Polish Uszatek ? Japanese cuddly toy

Before you go to sleep today listen to a little tale.Children gave this name to me ?cause I have a floppy ear.Uszatek ? the little bear, chubby bear; I am every baby?s friend.Uszatek ? the little bear, funny bear.I am every baby?s friend!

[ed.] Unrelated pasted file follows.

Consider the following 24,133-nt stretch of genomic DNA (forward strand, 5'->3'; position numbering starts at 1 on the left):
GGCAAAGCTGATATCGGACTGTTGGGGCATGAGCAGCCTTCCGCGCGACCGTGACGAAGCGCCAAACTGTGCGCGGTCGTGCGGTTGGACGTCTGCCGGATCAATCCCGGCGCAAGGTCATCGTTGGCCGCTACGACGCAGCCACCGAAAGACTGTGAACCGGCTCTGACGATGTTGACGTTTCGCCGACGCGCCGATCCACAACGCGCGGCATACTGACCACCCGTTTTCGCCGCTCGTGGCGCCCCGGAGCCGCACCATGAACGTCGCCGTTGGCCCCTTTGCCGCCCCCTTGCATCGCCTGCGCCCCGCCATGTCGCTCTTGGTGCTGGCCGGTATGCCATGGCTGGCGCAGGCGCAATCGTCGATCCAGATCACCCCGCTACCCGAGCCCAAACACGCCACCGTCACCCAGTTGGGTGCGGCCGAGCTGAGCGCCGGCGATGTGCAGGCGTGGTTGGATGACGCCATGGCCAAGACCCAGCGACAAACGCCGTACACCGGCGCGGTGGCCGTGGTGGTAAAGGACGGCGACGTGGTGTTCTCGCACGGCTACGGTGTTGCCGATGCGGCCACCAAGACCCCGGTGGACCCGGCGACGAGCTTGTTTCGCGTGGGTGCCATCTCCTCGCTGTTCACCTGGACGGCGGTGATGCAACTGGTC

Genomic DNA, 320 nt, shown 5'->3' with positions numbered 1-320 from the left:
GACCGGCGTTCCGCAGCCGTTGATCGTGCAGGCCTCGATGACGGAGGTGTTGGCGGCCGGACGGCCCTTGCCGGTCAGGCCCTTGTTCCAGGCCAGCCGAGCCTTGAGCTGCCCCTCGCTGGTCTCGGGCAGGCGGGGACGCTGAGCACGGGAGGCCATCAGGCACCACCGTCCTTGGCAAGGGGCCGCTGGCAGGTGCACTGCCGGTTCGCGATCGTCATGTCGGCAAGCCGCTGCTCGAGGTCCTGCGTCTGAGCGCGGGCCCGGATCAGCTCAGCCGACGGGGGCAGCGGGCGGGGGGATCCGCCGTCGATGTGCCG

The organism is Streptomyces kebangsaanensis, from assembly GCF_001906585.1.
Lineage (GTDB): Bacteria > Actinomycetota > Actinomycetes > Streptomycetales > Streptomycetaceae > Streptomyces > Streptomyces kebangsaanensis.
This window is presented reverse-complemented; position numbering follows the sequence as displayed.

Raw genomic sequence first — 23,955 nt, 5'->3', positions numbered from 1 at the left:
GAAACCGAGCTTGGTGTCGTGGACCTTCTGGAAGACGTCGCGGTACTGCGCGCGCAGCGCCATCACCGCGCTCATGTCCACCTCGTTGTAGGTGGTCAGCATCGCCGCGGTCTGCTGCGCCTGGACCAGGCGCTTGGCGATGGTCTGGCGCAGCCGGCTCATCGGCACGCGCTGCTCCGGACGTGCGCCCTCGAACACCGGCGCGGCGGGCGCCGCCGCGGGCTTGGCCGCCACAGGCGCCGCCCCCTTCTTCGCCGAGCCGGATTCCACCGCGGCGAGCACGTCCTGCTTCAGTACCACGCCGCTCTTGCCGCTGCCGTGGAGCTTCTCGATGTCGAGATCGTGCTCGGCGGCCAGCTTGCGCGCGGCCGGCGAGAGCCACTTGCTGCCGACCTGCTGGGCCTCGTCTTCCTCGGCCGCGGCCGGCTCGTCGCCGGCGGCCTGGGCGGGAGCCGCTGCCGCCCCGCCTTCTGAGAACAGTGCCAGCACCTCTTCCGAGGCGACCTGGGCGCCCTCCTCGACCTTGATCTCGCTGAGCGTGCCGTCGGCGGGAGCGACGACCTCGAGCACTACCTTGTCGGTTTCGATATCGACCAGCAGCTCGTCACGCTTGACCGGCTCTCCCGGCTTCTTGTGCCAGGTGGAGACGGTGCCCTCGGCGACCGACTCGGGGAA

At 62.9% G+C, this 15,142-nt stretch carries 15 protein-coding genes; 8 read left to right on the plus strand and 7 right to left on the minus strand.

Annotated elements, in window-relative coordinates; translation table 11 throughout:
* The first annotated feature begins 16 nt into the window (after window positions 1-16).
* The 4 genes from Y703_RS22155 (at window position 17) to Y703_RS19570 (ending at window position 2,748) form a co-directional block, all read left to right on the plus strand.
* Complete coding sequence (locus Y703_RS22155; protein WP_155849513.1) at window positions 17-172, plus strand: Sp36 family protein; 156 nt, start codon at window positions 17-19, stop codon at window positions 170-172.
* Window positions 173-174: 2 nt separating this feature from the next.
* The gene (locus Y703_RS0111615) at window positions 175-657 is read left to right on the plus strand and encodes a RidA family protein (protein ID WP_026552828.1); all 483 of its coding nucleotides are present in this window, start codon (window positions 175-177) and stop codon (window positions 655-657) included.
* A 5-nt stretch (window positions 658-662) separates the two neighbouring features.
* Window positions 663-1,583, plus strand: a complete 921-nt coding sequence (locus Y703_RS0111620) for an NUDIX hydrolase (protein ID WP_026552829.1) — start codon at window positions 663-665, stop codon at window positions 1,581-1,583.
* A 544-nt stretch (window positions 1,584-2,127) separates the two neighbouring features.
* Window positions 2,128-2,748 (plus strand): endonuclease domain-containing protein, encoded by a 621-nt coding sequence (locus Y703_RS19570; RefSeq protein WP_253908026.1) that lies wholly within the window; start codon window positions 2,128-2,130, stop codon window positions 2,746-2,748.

Those lyrics are from the opening song of Poland?s most popular television series for children ? and one that many other countries are broadcasting.The shows about Uszatek, a cartoon bear with a floppy ear, originated during Communist times.More people than ever watch ?Uszatek? these days, even though production of new episodes of the show ended 20 years ago. The growing audience is caused partly by the Internet — the puppet bear is now broadcast on YouTube. Though Uszatek has been seen only in reruns since 1987, the Japanese audience likes him so much that they want to co-produce a full-length movie about him.Uszatek was born 50 years ago at the SE-MA-FOR Film Studio in Lodz, Poland?s oldest and biggest producer of animated films.Two countries besides Poland where the bear is a great hit are Finland and Slovenia, which have renewed their licenses to broadcast the series every two years for decades.In each country where he is broadcast, his name is translated into something as cute as the Polish version.In Finnish he?s Nalle Luppakorva and in Slovenian Medvedek Uhec. Slovaks call him Macko Usko and the Japanese Kumachan. In Portuguese he?s Ushatek.He got his charming name 50 years ago from a little girl who had read children?s books about him.Uszatek is smart and elegant ? but clumsy. He is particular about his clothes, to the point of changing them several times during each 10-minute episode. And he loves to moralize.In each episode, he re-examines the day that has passed, usually while changing into his pajamas before he sleeps.In the daytime he plays with friends ? the piglet Prosiak, the rabbit Kroliki and sometimes with two absent-minded and naive Lalki dolls.His typical day revolves around a problem to solve. As befits an astute commentator of life, he laces his tales with sound advice.  The Japanese company Eden, which recently bought ?Stories of Uszatek the Bear? for Japanese television, wants to co-produce a movie about the bear.More television networks in countries besides Japan are paying to show the series and it?s also gaining popularity on the Internet. Uszatek has even graduated to the world of serious art. A couple of years ago, Polish painter Robert Maciejuk made him a character in a series of paintings called ?What Makes My Breakfast So Nice??Czeslaw Janczarski created the Uszatek story line and Zbigniew Rychlicki the illustrations. Originally, he was the hero of Mis, a magazine for children. Then numerous books were written about him, translated into many languages.His popularity soared in 1975, when Polish Television began producing a show about him in Lodz.A brilliant actor, Mieczyslaw Czechowicz, gave Uszatek his voice and Piotr Hertel composed the theme for the series.  The demand for the series was so great during Communist times that it was broadcast in more than 20 countries. Two of these ? Finland and Slovenia ? still continue to show it. One-hundred-four Uszatek episodes have been released since 1987, Gazeta Wyborcza reported. Many kindergartens in Poland are named after Uszatek, including ones in Poznan, Piotrkow Trybunalski and Pabianice.

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